“There’s been a much bigger emphasis on protection and a greater awareness of the risks among the public and the government,” said the officer, who did not want to be identified.

But Xishuangbanna has also struggled to find the means and the manpower to enforce the rules, he added.

“We are spending longer and longer inside the forest, but we need more facilities – and we need more Toyotas.”

Though signs warn against trespassing into protected areas, sites visited by Reuters still show considerable human activity, including farming and logging.

The protection officer said it was impossible to track every encroachment in a region where total forest coverage – including rubber plantations – stands at 80%. Authorities have also struggled to prevent farmers from intruding on ecosystems to plant more crops.

“In some areas, the local residents would take one line of trees a year,” said Alice Hughes, a botanist based at the Xishuangbanna Tropical Botanical Gardens, a research facility and tourist attraction.


Beyond Yunnan’s fragmented nature reserves, the churn of urbanisation continues. Xishuangbanna’s population has doubled in 40 years, its ethnic minorities subsumed in an urban sprawl centred on Jinghong, the region’s political centre.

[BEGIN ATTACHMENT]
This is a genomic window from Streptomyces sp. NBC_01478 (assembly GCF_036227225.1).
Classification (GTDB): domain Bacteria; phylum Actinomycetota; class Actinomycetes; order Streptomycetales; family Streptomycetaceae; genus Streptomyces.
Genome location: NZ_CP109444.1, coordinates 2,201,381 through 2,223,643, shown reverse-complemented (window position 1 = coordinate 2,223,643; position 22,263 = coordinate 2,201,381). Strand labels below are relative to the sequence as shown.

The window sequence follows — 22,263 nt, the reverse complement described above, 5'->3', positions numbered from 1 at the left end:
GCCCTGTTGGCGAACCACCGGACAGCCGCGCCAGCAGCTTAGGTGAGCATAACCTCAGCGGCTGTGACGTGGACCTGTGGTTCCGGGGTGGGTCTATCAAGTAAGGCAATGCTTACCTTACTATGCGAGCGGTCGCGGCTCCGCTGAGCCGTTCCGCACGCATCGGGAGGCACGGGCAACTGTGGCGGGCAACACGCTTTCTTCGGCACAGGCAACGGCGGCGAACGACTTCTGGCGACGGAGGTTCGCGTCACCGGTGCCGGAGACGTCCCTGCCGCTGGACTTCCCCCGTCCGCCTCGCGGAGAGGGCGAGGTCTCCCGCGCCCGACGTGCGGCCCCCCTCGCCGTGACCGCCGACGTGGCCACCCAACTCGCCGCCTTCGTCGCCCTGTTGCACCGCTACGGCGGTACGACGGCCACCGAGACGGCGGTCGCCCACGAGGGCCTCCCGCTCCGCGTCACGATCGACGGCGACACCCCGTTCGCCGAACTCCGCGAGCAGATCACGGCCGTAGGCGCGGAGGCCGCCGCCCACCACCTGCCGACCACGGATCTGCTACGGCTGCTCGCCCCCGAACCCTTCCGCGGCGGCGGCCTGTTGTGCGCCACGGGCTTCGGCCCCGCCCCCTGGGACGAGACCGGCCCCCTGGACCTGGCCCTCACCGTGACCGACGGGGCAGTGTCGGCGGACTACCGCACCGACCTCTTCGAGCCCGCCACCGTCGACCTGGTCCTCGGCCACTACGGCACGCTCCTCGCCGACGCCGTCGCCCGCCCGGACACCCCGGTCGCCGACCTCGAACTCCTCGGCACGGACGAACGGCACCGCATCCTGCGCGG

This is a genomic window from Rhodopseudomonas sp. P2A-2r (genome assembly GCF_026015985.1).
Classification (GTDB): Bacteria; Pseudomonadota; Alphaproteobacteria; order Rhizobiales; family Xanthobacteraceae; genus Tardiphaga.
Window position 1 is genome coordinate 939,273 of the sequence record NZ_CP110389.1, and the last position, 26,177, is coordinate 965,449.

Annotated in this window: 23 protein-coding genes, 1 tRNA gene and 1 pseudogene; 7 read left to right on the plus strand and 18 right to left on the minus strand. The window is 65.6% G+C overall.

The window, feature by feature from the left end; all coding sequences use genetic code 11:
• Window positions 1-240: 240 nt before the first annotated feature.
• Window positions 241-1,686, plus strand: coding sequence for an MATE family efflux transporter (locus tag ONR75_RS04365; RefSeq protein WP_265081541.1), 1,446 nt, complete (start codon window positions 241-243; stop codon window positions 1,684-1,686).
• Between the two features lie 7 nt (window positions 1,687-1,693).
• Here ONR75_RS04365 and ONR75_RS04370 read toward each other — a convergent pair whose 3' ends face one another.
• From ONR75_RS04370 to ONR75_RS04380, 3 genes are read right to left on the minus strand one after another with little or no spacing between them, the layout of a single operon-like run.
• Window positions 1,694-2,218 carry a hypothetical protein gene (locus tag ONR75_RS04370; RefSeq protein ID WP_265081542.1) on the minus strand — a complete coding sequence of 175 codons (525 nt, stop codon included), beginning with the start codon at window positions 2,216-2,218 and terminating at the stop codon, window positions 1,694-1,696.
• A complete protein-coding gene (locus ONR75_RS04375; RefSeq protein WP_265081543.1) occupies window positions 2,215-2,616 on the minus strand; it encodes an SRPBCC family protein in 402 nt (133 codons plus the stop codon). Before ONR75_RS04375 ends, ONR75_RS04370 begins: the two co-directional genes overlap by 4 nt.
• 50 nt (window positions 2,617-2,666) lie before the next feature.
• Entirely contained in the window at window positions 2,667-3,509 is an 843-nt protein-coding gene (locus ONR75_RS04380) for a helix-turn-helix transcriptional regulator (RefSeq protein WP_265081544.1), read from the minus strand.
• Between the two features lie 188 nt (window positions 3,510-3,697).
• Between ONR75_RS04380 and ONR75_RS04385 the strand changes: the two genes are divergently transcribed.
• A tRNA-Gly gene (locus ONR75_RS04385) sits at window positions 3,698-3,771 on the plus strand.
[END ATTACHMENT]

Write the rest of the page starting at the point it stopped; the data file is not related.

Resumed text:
Scholars worry that while the “red line” scheme protects 30% of Yunnan’s territory, little is being done elsewhere.

A study published last year said existing schemes “do not offer adequate protection”, with nearly 25% of the region’s biodiversity hotspots not covered. Another 2020 paper showed Jinghong had lost a quarter of its tropical forest since 1999.

“Ecological red-lining has huge potential,” said Hughes. “But there’s a lot of biodiversity that is falling through the cracks.”


Scientists have long identified southeast Asia – with its vast bat populations and unregulated wildlife trading networks – as one of the most likely origins of a lethal viral spillover.

Coronaviruses could have been endemic for years, but the range of human exposure has been vastly increased by the arrival of thousands of migrants and tourists, together with the construction of new high-speed road and rail links and the extension of wildlife trade networks into new ecological niches.

“The world has become a much smaller place,” said Hughes. “Local populations will often be immune to local pathogens because they’ve been exposed repeatedly at low doses.”

“But if then their relatives from the big city or from overseas come, they have no immunity and that means they can contract it and they can spread it.”

In 2018, more than a year before COVID-19 was discovered in the city of Wuhan, Daszak and his team set out to explore the risks of zoonotic disease in rural southern China. They found that human-animal interactions were frequent and conducted with “low levels of environmental biosecurity”.

“It is not one person every 10 years that leads to an outbreak, but thousands of people, maybe millions every year,” Daszak said.